Sun to distribute Java on five new PC Makers computers

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News: Sun to distribute Java on five new PC Makers computers

  1. Sun said Tuesday it had struck distribution deals with Acer, Gateway, Samsung, Toshiba, and Tsinghua Tongfang; the five firms will bundle Java on their desktops and laptops. In June, Sun made similar arrangements with Dell and HP. With this deal, Sun now claims that over half of desktops sold will contain a JRE.

    Read Sun's press release.

    Now, if only they had done this 5 years ago.

    Threaded Messages (18)

  2. Great. Now maybe Sun will finally be convinced that suing Microsoft for $1 billion over its refusal to bundle a JRE that few experts like anyway is a waste of time.

    Innovation by Monopoly is bad, but so is Innovation by Litigation (which is unfortunately starting to become the hot new IT trend :-)
  3. Yay![ Go to top ]

    Now over half of all new PC owners will be able to open a command shell, type 'java', hit enter and see what all the fuss is about.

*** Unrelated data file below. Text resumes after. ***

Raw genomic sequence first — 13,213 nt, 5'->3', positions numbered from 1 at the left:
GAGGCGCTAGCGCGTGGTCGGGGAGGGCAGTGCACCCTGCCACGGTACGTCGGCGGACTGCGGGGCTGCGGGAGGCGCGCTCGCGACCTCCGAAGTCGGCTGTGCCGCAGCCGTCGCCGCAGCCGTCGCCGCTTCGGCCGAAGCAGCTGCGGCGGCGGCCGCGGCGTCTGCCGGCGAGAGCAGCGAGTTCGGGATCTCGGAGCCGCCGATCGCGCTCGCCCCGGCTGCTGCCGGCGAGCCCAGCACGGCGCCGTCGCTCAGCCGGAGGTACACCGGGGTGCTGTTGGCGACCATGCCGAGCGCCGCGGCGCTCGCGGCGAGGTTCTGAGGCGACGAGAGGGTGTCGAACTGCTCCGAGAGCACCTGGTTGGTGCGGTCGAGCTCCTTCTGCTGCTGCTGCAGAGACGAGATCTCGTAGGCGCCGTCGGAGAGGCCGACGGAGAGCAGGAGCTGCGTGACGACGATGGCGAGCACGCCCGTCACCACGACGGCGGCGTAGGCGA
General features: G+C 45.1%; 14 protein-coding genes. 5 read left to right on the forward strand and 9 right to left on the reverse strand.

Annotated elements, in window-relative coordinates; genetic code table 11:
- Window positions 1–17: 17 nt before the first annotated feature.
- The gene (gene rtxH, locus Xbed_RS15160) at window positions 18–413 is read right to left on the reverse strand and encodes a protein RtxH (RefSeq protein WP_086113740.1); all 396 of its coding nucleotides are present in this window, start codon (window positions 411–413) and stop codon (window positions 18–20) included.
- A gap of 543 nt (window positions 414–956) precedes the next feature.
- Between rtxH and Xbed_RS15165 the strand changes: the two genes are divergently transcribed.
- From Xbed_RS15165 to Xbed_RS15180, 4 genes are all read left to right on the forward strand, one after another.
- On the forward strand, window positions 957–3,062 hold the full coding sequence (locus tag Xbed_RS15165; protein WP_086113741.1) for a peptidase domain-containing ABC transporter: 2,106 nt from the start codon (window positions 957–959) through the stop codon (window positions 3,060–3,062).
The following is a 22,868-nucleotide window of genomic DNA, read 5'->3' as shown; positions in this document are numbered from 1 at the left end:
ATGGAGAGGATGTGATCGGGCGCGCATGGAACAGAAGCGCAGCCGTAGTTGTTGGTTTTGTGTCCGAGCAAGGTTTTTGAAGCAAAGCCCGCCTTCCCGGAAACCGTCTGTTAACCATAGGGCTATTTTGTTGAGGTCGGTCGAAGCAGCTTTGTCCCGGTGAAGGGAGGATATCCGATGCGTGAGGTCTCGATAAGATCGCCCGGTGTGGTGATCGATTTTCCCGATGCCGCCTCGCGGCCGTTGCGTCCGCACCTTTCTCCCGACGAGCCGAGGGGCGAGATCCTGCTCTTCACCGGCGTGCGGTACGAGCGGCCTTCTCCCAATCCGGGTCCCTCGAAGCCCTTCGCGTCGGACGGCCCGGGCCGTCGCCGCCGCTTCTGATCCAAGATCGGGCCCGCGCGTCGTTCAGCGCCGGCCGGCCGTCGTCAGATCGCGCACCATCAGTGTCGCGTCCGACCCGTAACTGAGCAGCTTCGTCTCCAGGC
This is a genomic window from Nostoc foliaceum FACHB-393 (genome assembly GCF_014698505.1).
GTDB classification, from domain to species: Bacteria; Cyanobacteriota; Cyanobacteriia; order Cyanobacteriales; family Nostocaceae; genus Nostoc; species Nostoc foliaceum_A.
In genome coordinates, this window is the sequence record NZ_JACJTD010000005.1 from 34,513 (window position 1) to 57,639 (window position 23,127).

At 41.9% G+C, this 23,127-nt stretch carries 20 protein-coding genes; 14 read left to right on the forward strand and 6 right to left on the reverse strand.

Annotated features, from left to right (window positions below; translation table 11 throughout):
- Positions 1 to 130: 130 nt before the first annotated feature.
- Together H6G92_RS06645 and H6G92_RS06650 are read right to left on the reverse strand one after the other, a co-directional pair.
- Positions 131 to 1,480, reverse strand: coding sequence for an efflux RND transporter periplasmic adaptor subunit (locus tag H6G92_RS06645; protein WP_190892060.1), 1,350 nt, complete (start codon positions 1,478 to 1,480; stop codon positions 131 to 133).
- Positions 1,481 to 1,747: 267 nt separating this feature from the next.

Whee!

    Now lets just hope the PC manufacturers put it in the path.
  4. :)[ Go to top ]

    That was funny.

    Putting java in the path would be a novel idea.
  5. Wow[ Go to top ]

    I never thought Tsinghua Tongfang would bite. What a huge win for Sun!!
  6. Wow[ Go to top ]

    These sort of press releases always surprise me to some extent. I have never had a problem downloading and installing the JVM, was this really such a big problem?
  7. Wow[ Go to top ]

    The catch is that even though you can download and install a JRE, few non-techies can. With the JRE already installed, you don't need to bundle a JRE with your application or teach the user to download one from java.sun.com.
  8. Wow[ Go to top ]